The Center at Horseheads Access Project provides a unique opportunity to create and sustain economic development in a strategic location that has already benefited from the recent designation of nearby Interstate 86. The project will significantly enhance opportunities for economic development, preserve the quality of life in surrounding neighborhoods, provide a more sustainable transportation network, and limit the impact of flooding on residences and businesses.
Chemung County proposes to construct a new 0.75-mile, two-lane urban collector roadway and bridge to improve truck access to the 500-acre Center at Horseheads industrial park in the Village of Horseheads, NY. The proposed project will also require the construction of a signalized intersection at NY Route 13, a 238-foot bridge spanning Newtown Creek, and structural improvements to the Newtown Creek flood control levee in the Town of Horseheads. The overall project is designed to accommodate current and projected truck traffic serving businesses within the industrial park more efficiently. It should also relieve congestion and the impact of associated truck traffic in residential neighborhoods in the village and town. In addition, Chemung County has recently programmed a separate capital project to reconstruct and assume ownership and maintenance responsibility for a portion of an internal roadway within the center that will improve truck access to businesses in the park.
The privately owned Center at Horseheads was originally constructed by the U.S. Army Corps of Engineers during the 1940s to serve as a military trans-shipment depot. The center is zoned for industrial uses and is fully served by industrial-scale public sewer and water supply infrastructure in addition to natural gas, electricity, and telecommunications services. Rail freight service is provided by Norfolk Southern Railway’s Horseheads Industrial Track from the Southern Tier main line, which offers connections between Buffalo and New York City, as well as the national rail network. Road access to the center from state and interstate highways is currently limited to local roadways that pass through residential neighborhoods and the village’s historic Hanover Square retail district.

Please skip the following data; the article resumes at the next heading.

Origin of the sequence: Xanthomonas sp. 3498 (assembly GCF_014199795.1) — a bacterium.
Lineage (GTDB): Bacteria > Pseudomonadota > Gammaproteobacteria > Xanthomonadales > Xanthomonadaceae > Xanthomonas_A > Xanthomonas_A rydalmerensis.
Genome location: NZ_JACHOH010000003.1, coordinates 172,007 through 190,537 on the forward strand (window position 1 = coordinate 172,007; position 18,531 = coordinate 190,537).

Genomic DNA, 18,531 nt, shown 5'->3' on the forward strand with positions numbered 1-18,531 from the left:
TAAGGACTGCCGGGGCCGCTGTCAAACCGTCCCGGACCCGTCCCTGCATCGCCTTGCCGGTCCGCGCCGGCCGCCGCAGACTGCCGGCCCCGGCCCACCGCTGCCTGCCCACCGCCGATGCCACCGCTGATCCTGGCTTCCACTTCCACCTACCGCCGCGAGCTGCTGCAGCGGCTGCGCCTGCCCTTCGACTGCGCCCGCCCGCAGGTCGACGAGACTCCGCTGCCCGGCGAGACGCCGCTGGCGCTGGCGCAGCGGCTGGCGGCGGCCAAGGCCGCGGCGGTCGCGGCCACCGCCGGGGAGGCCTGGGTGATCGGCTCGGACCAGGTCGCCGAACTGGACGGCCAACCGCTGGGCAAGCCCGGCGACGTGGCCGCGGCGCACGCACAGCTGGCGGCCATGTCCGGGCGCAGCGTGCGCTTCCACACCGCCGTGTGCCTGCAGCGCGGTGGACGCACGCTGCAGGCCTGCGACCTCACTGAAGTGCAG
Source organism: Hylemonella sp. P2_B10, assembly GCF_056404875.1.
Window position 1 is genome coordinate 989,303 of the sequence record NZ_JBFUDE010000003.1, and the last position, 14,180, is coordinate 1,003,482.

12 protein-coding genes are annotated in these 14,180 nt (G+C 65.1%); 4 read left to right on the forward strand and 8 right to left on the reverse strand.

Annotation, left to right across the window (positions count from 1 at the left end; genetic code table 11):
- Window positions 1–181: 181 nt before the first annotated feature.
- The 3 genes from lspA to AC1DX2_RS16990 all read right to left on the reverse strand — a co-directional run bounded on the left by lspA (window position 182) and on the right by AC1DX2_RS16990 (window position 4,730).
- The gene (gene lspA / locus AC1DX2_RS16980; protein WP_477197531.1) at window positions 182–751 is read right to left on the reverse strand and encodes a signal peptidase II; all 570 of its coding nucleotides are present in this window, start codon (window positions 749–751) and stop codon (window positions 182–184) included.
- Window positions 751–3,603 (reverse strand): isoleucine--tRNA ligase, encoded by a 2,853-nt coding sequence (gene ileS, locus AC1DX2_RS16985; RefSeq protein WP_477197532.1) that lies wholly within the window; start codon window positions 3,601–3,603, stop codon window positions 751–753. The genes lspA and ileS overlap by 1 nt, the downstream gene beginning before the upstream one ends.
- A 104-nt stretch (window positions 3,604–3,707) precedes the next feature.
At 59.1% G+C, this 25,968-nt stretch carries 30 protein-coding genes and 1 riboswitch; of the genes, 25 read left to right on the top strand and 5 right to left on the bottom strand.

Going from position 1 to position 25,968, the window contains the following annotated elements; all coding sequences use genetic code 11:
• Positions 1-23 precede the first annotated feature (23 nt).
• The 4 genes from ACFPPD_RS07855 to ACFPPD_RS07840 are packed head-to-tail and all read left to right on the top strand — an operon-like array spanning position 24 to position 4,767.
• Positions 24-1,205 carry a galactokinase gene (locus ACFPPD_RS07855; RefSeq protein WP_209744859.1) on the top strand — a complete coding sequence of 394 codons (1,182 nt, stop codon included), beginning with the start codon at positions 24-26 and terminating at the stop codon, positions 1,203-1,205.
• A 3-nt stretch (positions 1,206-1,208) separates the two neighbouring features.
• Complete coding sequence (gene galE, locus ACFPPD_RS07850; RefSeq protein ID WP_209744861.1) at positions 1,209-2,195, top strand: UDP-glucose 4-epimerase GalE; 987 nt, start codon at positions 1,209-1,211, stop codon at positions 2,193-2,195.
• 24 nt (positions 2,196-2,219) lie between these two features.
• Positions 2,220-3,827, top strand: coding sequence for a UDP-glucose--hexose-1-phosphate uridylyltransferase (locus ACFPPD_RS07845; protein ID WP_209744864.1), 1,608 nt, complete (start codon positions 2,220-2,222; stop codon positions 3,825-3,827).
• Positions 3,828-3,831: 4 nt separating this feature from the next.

Many businesses now operate within the center. In July 2010, the Schlumberger Technology Corporation broke ground on a 400,000-square-foot gas field servicing facility and campus occupying 85 acres at the center to serve the Marcellus Shale and other natural gas drilling operations in Pennsylvania and New York. Since January 2010, 300,000 square feet of vacant building space within the center has been leased by other companies engaged in the sale of supplies to gas drilling companies in the region. Companies within the center receive sand, fluids, pipe, chemicals, and similar products by rail and truck and then redistribute their products by truck to drilling sites in Pennsylvania. Norfolk Southern estimates that rail traffic will double or triple upon the completion of Schlumberger’s service center in 2012, with corresponding increases in truck traffic to and from the center from state and interstate highways. It is estimated that every rail car entering the Center will generate from three to four truckloads of freight exiting the center. Norfolk Southern and businesses within the center are investigating the feasibility of various track upgrades to accommodate these businesses’ future operations.